The Empty Space Theatre ends May 19
IN A TRAILER PARK somewhere in Texas, down-on-his-luck Chris (Matt Ford), owing money to some nefarious locals, decides to bump off his estranged mother to collect on her insurance policy. With the casual agreement of his father Ansel (Ian Bell), he calls on the assistance of Joe (Kelly Boulware), an enigmatic assassin, and hesitantly whores off his virginal, vacuous sister (Jen Taylor) as collateral. If you need to be told that all does not go according to plan, you'd better get out of the way of the howling, bloody, and oddly irresistible payoff of Killer Joe at The Empty Space.
Playwright Tracy Letts has a chauvinist mean streak (most of it launched at Sharla, the ball-busting stepmother channeled by Shelley Reynolds), but his language is considered enough to keep the play from sinking into a swamp of misanthropy. He has a sympathetically raffish way of getting an honest laugh ("Nuthin's worse than regrets," Chris sighs. "Not cancer. Not being eaten by a shark. Nuthin',"), and though I wouldn't say he accords these people dignity, he does, at least, see them as real.
So does everyone else involved. The show is ingenuous right down to the details in Peggy McDonald's terrific trailer set. Director M. Burke Walker keeps the action propelled by a desperate humanity; you won't hear a smug twang in the entire excellent ensemble. He has Boulware's viciousness on simmer for too long, but by the second act every measured bit of silence is deliciously unnerving.
By evening's end, you may be surprised at the lighthearted release you feel, considering that Letts' nasty little play has just socked you in the gut.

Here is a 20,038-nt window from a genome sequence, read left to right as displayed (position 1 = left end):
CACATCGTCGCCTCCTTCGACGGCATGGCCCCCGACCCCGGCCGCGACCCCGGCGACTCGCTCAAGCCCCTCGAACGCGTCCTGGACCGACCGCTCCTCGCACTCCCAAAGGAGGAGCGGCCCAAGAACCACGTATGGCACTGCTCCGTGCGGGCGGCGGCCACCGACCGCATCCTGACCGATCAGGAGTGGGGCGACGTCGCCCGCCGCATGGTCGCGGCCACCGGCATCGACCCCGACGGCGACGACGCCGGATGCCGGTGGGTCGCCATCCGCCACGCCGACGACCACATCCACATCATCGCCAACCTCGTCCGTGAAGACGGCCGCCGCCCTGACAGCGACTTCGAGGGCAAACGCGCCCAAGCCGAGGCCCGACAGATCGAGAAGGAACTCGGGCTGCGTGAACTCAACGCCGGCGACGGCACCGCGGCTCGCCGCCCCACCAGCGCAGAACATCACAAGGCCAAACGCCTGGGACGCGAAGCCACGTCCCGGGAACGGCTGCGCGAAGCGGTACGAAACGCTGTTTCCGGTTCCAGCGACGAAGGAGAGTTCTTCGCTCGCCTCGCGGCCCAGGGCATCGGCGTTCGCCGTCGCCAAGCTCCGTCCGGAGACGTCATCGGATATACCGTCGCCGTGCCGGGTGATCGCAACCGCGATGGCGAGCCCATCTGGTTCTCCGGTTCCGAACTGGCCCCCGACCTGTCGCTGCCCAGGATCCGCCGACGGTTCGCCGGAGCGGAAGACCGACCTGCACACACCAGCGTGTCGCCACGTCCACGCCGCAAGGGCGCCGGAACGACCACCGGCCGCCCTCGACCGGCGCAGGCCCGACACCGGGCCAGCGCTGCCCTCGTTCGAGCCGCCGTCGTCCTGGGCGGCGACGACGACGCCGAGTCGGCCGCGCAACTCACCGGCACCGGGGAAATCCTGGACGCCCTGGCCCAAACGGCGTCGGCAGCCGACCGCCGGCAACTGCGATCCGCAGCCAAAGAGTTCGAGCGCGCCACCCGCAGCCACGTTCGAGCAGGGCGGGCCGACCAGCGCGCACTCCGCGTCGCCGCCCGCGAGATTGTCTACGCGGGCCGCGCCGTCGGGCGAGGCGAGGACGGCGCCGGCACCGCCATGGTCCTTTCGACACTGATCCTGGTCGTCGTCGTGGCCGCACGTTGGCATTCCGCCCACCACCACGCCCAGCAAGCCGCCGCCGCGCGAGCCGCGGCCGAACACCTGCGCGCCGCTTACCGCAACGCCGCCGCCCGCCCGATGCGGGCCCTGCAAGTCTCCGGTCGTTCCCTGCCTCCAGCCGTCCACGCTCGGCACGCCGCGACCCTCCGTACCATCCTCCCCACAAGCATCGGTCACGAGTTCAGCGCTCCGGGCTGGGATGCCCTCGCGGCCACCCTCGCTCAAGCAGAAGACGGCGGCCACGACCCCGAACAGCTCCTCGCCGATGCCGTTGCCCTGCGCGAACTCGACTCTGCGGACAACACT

The Master and Margarita
theater simple ends May 5
I DON'T THINK I'm the only dimwit who hashed my way through The Master and Margarita itching for a quick Cliff's Notes cheat. As a frenzied adaptation of Mikhail Bulgakov's political fantasia, this lengthy production can get a bit thick for numbskulls like me who haven't yet been smitten with early-20th-century Russian literature—though I hate to admit it because the thing is mostly marvelous. Mostly.
Suffice to say that the style of theater simple—multiple, squinty-eyed character turns, arch humor, and a kind of ornamented pantomime—can be self-conscious enough to capitalize both the 't' and the 's' in the company's supposedly lowercase ambitions. That's just me, I know, but there you have it, and now we can get on to the good stuff.
Poet Ivan (James Cowan) and a "master" novelist (Andrew Litzky) pay the price for their passionate outspokenness, relating their woes to each other in the confines of an asylum, while Satan (Monique Kleinhans) attempts to sell out Mother Russia. Director Rachel Katz Carey engineers her timepiece back and forward and even to the side, using screens and shadow and a beautifully polished simplicity. The novelist's past affair with his radiant muse Margarita (Amy Augustine) is swirled into a dizzying m鬡nge with his imprisoned present, as is an enactment of his dangerous literary triumph, a frank rethinking of the relationship between Pontius Pilate (Llysa Holland) and Jesus, or Yeshua (Litzky again). It's a lot to take in—truth vs. history, Art vs. power, etc., etc.—but the journey is so ingeniously handled (and Litzky and Augustine are both quite good) that you willingly deal with the bumps.